Gone are the days when the kitchen served only one purpose. Kitchens today are much more than just a place to cook, store your food and run your appliances. It’s a space where you entertain guests and spend time with family.
We might shift from focusing on the work triangle as a design model to adding zones or even more triangles, making the design that much more complex. You can pre-plan your ideal kitchen, pondering what kind of aesthetics to go for, and maybe even consider elements such as color palettes, materials, and accents — these are all a part of the process.
Before planning all those details, you must first explore the different kitchen layouts, what works for the space you have, and how you use the kitchen.
Kitchens come in all sizes, but your kitchen’s layout (the placement of your counter space, sink, appliances, and storage) will greatly impact the functionality of your space.
In this guide, we will cover the best kitchen layouts that you should use as a starting point for your project. Before that, we’ll talk about kitchen ergonomics and why it is important to consider when planning your kitchen layout.
First, let’s talk about kitchen ergonomics.
Kitchen ergonomics is the backbone of a successful kitchen design. It’s all about creating a space to accommodate you. Rather than designing an environment to fit the people who use the kitchen.
Ergonomics in the kitchen also entails placing your dishwasher or oven at a reachable position in tall cabinets. Rather than straight on the floor. Properly positioned appliances and nearby storage could spare you a lot more time. It also allows you to use the appliances more easily, saving you from back strain.
What is the work triangle?
The kitchen work triangle is a concept often used to design practical kitchens. As well as creating visually attractive kitchen layouts. Developed in the 1920s, it was among the earliest metrics of productivity in residential kitchens.
The work triangle provides a clear route between the three main kitchen components. There should be a good traffic flow between your stovetop, the sink, and storage space.
Picture an imaginary straight line from the center of your sink to the center of your stove, to the center of your refrigerator, then back to your sink. It basically tells you where you should place them. The work triangle has become an essential part of efficient kitchen design.
The Kitchen Work Triangle Basics:
The kitchen triangle, as per design principles requires:
- Each leg should be between 4 and 9 feet long.
- The overall length of the three sides should be between 12 and 26 feet.
- No impediments like cabinets or an island should cross a leg of the kitchen triangle.
- There should be no traffic flowing through the work triangle.
- There should also be 4 to 7 feet between the refrigerator and the sink, 4 to 6 feet between the sink and the stove, and 4 to 9 feet between the stove and the refrigerator.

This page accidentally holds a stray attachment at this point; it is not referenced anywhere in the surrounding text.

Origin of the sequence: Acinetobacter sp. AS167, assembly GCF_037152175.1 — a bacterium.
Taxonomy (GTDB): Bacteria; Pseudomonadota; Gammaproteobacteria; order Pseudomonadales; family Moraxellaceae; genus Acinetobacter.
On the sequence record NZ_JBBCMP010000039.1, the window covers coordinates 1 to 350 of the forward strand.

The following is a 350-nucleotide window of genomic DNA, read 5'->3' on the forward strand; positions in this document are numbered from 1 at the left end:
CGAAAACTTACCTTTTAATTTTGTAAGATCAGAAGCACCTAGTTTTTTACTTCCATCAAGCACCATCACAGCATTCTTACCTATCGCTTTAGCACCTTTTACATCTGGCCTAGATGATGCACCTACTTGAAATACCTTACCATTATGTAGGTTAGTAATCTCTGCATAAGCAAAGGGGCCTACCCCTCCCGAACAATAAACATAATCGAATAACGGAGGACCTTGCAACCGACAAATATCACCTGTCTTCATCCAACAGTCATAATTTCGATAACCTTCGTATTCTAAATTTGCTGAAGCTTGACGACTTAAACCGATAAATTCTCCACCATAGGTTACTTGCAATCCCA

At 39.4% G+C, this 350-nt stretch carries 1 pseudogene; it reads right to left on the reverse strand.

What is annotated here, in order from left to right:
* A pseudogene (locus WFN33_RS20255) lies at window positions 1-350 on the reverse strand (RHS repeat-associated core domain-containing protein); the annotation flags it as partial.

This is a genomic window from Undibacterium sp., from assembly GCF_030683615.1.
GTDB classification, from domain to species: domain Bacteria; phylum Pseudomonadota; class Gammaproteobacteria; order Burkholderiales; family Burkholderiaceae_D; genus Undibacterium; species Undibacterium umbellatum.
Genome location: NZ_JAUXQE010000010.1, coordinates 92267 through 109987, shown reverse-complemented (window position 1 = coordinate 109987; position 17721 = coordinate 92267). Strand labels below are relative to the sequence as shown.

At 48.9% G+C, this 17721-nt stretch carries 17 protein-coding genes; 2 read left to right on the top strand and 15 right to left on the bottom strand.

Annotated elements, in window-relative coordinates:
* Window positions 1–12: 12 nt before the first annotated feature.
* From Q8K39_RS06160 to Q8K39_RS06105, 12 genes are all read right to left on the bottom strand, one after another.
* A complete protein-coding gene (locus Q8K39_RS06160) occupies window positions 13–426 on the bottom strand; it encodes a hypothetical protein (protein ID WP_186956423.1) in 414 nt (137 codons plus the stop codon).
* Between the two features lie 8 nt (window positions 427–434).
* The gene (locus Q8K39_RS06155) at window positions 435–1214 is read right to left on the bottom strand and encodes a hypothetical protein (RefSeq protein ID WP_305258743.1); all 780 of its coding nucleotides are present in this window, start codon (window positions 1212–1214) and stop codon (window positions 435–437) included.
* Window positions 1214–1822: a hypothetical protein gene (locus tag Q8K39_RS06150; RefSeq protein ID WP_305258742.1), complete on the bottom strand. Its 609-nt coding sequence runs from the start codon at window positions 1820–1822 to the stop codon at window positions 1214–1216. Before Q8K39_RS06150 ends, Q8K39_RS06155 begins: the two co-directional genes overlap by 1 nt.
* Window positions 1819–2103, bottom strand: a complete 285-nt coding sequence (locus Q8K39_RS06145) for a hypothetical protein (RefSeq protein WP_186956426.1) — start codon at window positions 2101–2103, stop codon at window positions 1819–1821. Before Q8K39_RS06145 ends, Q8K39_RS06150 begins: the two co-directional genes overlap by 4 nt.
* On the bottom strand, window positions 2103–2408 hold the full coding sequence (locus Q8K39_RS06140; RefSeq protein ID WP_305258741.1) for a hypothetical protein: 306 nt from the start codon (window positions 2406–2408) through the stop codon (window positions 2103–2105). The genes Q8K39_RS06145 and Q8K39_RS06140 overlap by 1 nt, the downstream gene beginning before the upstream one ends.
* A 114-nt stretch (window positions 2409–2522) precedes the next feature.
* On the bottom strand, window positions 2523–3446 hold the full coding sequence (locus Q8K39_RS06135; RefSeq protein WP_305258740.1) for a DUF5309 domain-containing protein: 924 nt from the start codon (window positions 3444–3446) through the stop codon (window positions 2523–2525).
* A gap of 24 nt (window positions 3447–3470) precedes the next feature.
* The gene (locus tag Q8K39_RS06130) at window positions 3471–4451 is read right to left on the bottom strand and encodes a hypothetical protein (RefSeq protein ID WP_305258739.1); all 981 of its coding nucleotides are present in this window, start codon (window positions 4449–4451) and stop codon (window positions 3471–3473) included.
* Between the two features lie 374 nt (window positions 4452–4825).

Here Are the Best Kitchen Layouts To Consider for Your Renovation
The design of your home may influence the arrangement of your kitchen. But you may still adjust the space to function more effectively. These are the common kitchen layouts to help you create your ideal cooking space.
One Wall Kitchen
Often referred to as the single wall or the “Pullman kitchen”, the one wall kitchen layout is typically found in loft apartments or smaller kitchens. It’s compact and saves floor space without sacrificing utility. The one-wall kitchen layout is made out of cabinets set against a single wall. And it can comprise upper and lower cabinets or shelves above base cabinets.
The placement of those units also simplifies construction. It reduces the cost by avoiding awkward corners. And it gives a kitchen a streamlined look.
The Galley Kitchen
A galley kitchen layout consists of two one-wall kitchen layouts that are parallel to one other. It’s a compact, practical layout that’s perfect for tiny spaces — particularly for homes with only one cook. And, due to the limited space within the work zones, it’s actually mainly designed for just one cook.
This kitchen layout has fallen out of favor recently, owing to the rigid form and confined feel it brings, which does not fit an open-plan dwelling. Nevertheless, a galley kitchen has several perks in certain homes.
Galley kitchen layout may provide two-walled storage and amenities in a compact interior. This means whatever you need will be accessible on either side. So, it still is a wonderful approach to keeping space with minimal mobility.
Besides that, the lengthy pathway linking the two work zones may free up more space along each side. Offering a continuous flow of traffic between both the backyard and the dining area. It can also lend the space a collaborative atmosphere.